In planning my Christmas reading I had written in a tentative trip to Russia. I always find when I yearn for snow on the ground and that yearn remains unrequited I must go and read snow instead.
Often Canada does very well as snow-reading territory but I felt in need of an even bigger challenge and I have been to Canada a great deal in recent reading so it was Russia for me.
Many's the time I've made the Dostoevksy blunder; set out across the extreme wastes with huge enthusiasm wearing the literary equivalent of a pair of flip-flops and found myself stranded half way and completely out of reading stamina, so this time I settled for a book with pictures to set me on my way and then I'd see where that led.
I do find this approach never lets me down and so the arrival of Moscow and St. Petersburg in Russia's Silver Age by John E. Bowlt published by Thames & Hudson was clearly fortuitous.
I had bought another in this series a few years ago at the suggestion of someone here I'm sure, Berlin in the 20s by Rainer Metzger. This was to pave the way for all that mittel-European reading melancholy that lures me in from time to time ( I feel it calling again)
'In the brief period between the twentieth century's two cataclysmic world wars the modern city was invented in Berlin. It was a vibrant metropolis of night-people, visionaries, thinkers and bohemians - a place filled with intrigue and decadence, where vice and virtue abounded in equal measure. Like one huge salon, it became the comparable centre of European intellectual life where the arts and sciences met and flourished.'
I couldn't get enough of it all. Beautiful illustrations alongside an accessible, highly readable and informative commentary and I read it cover to cover emerging energised and informed for more Joseph Roth et al . Not a book to read once and never open again, I pick it up and dip in frequently so I was intrigued to see if this new arrival would have the same effect.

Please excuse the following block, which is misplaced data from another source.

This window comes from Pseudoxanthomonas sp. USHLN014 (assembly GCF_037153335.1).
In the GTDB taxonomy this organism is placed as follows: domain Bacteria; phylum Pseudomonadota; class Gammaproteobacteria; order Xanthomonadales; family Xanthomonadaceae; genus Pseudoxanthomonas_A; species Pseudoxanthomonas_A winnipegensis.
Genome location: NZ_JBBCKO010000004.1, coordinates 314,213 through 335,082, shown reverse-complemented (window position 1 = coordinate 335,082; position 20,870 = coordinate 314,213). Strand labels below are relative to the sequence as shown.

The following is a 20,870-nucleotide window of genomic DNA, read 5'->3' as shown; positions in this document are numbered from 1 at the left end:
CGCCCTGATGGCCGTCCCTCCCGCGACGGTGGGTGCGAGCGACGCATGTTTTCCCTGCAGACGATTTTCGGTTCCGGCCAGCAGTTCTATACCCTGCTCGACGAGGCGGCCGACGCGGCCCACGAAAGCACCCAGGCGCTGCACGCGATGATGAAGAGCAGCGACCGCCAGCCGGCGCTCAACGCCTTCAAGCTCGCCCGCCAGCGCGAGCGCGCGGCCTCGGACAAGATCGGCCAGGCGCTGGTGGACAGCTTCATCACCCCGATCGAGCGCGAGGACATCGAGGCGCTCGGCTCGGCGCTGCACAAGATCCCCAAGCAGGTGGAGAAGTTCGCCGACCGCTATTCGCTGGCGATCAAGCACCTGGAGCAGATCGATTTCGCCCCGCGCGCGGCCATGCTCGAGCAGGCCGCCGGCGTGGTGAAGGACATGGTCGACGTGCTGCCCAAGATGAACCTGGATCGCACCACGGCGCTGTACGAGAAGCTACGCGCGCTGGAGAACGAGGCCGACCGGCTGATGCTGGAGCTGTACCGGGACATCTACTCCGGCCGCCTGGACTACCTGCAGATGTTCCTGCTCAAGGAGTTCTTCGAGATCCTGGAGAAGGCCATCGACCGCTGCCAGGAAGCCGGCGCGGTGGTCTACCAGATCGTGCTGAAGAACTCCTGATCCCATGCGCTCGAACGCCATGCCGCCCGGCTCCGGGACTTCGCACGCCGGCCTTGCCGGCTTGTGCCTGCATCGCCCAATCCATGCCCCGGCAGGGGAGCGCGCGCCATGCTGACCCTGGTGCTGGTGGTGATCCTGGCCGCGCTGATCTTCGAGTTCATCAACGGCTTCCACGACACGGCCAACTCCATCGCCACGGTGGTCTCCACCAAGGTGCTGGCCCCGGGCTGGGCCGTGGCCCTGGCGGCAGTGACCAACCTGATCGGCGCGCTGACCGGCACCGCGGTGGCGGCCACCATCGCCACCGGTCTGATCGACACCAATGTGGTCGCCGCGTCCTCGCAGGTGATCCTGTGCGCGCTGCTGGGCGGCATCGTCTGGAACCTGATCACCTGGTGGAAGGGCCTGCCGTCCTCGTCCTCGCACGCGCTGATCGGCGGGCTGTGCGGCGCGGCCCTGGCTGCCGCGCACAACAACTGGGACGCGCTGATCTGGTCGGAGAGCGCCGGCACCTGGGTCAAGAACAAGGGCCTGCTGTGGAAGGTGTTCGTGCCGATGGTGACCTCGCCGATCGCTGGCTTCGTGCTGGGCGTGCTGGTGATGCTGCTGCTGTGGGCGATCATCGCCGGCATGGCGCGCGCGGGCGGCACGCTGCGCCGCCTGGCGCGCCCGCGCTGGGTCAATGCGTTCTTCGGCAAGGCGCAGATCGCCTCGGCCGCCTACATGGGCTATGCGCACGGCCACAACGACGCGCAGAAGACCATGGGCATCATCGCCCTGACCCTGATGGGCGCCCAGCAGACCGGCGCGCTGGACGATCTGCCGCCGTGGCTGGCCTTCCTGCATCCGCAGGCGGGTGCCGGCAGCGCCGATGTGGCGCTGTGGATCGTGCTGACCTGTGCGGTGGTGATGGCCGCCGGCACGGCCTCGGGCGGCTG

'This book focuses on the visual and material culture of St Petersburg and Moscow at the turn of the nineteenth and twentieth centuries.The twilight of Imperial Russia witnessed a sudden renaissance that left a profound imprint on the visual, literary and performing arts : here was a Silver Age as luminous perhaps as the Golden Age of Russian literature many decades before.'
This sounded like a good knowledge gap to fill, always easy to get stuck on the whole Romanov bandwagon and ignore the rest and it was several years since I'd read Natasha's Dance by Orlando Figes (one of those must-have books on Russia).
These are weighty, sumptuously illustrated books, 400 glossy pages and it only took about twenty before I could feel that old reading trail unfurling ahead of me because this truly is a
'dazzling array of artists, writers, composers, actors, singers, dancers and designers...presented in context'
Some were familiar names Tolstoy, Pasternak, Rachmaninov, Akhmatova, others I knew of but not much about, Nijinsky, Scriabin, Diaghilev and others I'd never heard of, but blessed as this book is with such a rich array of illustrations it all mattered not once I got my teeth around the Russian names. I was rapidly gripped and glorying in the visual references to the whole Russian World of Art movement which in some ways mirrored our own Arts and Crafts movement alongside French Art Nouveau, and quite fascinating to see the essence of those filtered through the lens of Russian artistic interpretation.
It all had me galloping round the shelves gathering in some inspired Russian reading.
Then that strange thing happened, completely unplanned and in that way books have of arcing across to each other quite unexpectedly, because no sooner had I made a flying start on White Guard by Mikhail Bulgakov when Father Christmas gave me The Courilof Affair by Irene Nemirovsky.
Now I'd also had in mind a serious return to Irene with a second attempt at Suite Francaise given that all the fuss has died down, and I'd got over my tantrum about the cover, but I had somehow pigeon-holed her up in occupied France quite forgetting Irene's Russian origins. So it was all a bit of a pleasant eureka-like surprise to find myself reading Mikhail's account of the fall of Kiev in 1918 alongside Kiev-born Irene's account of the planned assassination of a government minister by Russian revolutionaries during the last years of the Tsar.
More on all that reading as soon as it's all settled in my mind (especially my dramatic and long-awaited, born-again Suite Francaise conversion) and the dovegreyreader-like flotsam has drifted into view. But all that reading about Russia's Silver Age was enough to light the blue touch paper and has also reminded me that I have a book on my shelves by one of the classiest of Silver Age writers, Andrei Belyi , The Silver Dove...so suitably clad as I am now in my literary furs and snowshoes, well I have to tackle that don't I?